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From Manhattan To The Bronx, NYC Looted Overnight

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bronx fordham rd riots

Violence and looting continued in New York City overnight despite the implementation of an 11:00 p.m. curfew.

The Bronx, a majority-minority borough, saw widespread violence, with fires, looting and NYPD officers being attacked. Videos recorded by people on the ground were posted all over social media.

Cell phone video that has gone viral showed a sergeant struck at the intersection of Walton Avenue and East 170th Street in Tremont.

In a separate incident in The Bronx, an officer was assaulted in front of a store on East Fordham Road and East Tiebout Avenue. The attack was caught on camera, with the video posted on the Sergeants Benevolent Association’s Twitter account.

Borough President Ruben Diaz, Jr. released a statement on Twitter overnight in response to the violence.

“This is not who we are, we are better than this! This is not how we seek justice! What we saw on Fordham Rd. only detracts from our message of racial justice & our calls for police reform,” said Diaz, Jr. “Such actions are not consistent with keeping the memory & legacy of those we fight for alive.”

Meanwhile, Manhattan, Midtown especially, was ravaged by looting overnight, which included Macy’s flagship store in Herald Square.

While the NYPD failed to contain the rioters, they were efficient earlier in the day in escorting Orthodox Jews out of a Brooklyn park.

Over the weekend, New York City Mayor Bill de Blasio’s (D) daughter, Chiara, was arrested for participating in one of the riots.

https://twitter.com/MichaelCoudrey/status/1267493977038585856

The Mayor commented on a peaceful protest in Brooklyn but didn’t offer any remarks on the chaos in other parts of the city overnight.

Former New York City Mayor Rudy Giuliani (R) took to Twitter to call out the current officeholder.

“Mayor de Blasio needs to step down,” Giuliani wrote. “He is incompetent. We are losing a tremendous amount of property. We are seeing people damaged and hurt. Pretty soon, we’re going to lose lives if this man doesn’t get out of the way and let someone activate the police department!”

Before addressing the nation Monday night, President Donald Trump told the nation’s governors that they need to take control of their states, particularly their major cities.

“You have to arrest people and you have to try people. And they have to go to jail for long periods of time,” Pres. Trump said.

Under New York’s bail reform laws, almost all of the people who were arrested for looting will be released without bail, the NYPD told Fox News.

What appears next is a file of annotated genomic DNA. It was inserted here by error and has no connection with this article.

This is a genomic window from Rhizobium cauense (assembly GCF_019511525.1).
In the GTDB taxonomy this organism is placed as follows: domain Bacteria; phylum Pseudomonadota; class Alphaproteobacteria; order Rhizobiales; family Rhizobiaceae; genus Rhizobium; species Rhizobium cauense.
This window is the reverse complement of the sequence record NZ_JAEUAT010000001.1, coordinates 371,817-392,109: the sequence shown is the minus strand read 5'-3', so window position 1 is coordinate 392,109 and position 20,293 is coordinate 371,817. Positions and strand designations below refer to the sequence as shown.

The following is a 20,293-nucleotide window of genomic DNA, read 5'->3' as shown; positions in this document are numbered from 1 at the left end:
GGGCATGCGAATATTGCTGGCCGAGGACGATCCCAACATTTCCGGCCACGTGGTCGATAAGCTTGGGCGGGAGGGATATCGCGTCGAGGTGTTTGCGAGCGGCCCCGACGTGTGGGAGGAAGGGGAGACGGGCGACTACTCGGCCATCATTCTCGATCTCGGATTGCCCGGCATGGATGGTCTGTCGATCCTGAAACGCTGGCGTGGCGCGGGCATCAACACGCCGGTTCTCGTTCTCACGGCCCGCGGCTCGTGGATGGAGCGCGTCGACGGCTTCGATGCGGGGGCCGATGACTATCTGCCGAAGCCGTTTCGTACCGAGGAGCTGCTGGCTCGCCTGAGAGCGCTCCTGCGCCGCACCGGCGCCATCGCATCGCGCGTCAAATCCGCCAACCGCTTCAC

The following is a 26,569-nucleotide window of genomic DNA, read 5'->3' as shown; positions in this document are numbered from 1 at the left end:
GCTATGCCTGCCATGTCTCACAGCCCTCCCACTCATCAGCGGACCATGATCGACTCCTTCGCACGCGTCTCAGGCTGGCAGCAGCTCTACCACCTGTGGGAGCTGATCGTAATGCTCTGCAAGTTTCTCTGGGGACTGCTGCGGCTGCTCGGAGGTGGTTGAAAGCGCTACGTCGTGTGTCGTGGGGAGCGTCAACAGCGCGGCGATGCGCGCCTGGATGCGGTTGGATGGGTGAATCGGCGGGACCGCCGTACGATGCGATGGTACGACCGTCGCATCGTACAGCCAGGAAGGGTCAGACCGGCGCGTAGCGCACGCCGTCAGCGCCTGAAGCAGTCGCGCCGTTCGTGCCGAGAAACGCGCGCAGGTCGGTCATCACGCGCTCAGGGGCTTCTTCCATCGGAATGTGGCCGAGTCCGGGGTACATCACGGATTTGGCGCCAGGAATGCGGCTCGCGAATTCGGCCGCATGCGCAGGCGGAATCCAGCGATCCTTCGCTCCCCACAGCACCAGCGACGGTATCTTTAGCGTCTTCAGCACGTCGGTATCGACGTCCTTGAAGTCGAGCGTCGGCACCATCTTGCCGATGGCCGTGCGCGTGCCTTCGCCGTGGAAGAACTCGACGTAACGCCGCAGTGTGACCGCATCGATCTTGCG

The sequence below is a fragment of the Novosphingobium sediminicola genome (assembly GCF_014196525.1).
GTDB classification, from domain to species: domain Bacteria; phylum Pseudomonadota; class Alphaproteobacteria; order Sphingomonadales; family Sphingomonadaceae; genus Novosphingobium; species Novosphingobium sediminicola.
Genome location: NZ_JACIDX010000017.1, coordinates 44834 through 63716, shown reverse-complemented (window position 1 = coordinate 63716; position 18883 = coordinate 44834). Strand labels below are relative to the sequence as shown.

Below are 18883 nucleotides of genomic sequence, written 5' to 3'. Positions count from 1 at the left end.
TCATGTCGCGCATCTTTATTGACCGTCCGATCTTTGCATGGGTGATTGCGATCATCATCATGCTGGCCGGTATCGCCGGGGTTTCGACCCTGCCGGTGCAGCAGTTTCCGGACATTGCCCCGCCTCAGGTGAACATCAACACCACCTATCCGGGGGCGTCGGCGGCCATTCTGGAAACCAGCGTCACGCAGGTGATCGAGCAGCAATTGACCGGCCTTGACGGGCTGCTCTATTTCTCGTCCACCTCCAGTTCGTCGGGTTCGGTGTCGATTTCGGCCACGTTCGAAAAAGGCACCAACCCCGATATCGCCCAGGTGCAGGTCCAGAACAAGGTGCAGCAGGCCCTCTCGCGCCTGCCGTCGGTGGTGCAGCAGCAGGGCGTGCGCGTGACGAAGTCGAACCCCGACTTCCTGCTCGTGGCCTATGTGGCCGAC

Stay with SaraACarter.com for updates on what is happening across the nation.

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Health Industry Distributors’ Association: Supply Chain Delays ‘A Healthcare Issue’

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The Health Industry Distributors’ Association (HIDA) released harrowing data stating “Transportation Delays Are A Healthcare Issue.” HIDA’s December release states, “research estimates that approximately 8,000-12,000 containers of critical medical supplies are delayed an average of up to 37 days throughout the transportation system.”

The statement continues, “The West Coast port with the greatest number of delayed medical containers are the Ports of Long Beach and Los Angeles. The most congested East Coast port is the Port of Savannah.”

An infographic is accompanied with the statement which breaks down the crisis further. 17 is the average number of days the shipments are delayed at the Port. There’s an 11 day average delay by rail, and a 9 day average delay by truck.

In those shipping containers, the infographic states 187,000 gowns, 360,000 syringes and 3.5 million surgical gloves are held. The ports with the most medical delayed supplies are Los Angeles/Long Beach, Savannah, New York/New Jersey, Charleston, Seattle, Oakland, Boston, Baltimore and Houston.

Axios reports under a “Why it matters” headline, that “Per their projections, medical supplies arriving at a U.S. port on Christmas Day won’t be delivered to hospitals and other care settings until February 2022.”

As a result, “that could delay critical supplies at a time when health care is already expected to most need them due to surges from Delta and Omicron.”

Additionally, “The supply chain problems can compound, starting with medical supplies languishing in U.S. ports for an average of 17 days, officials said.”

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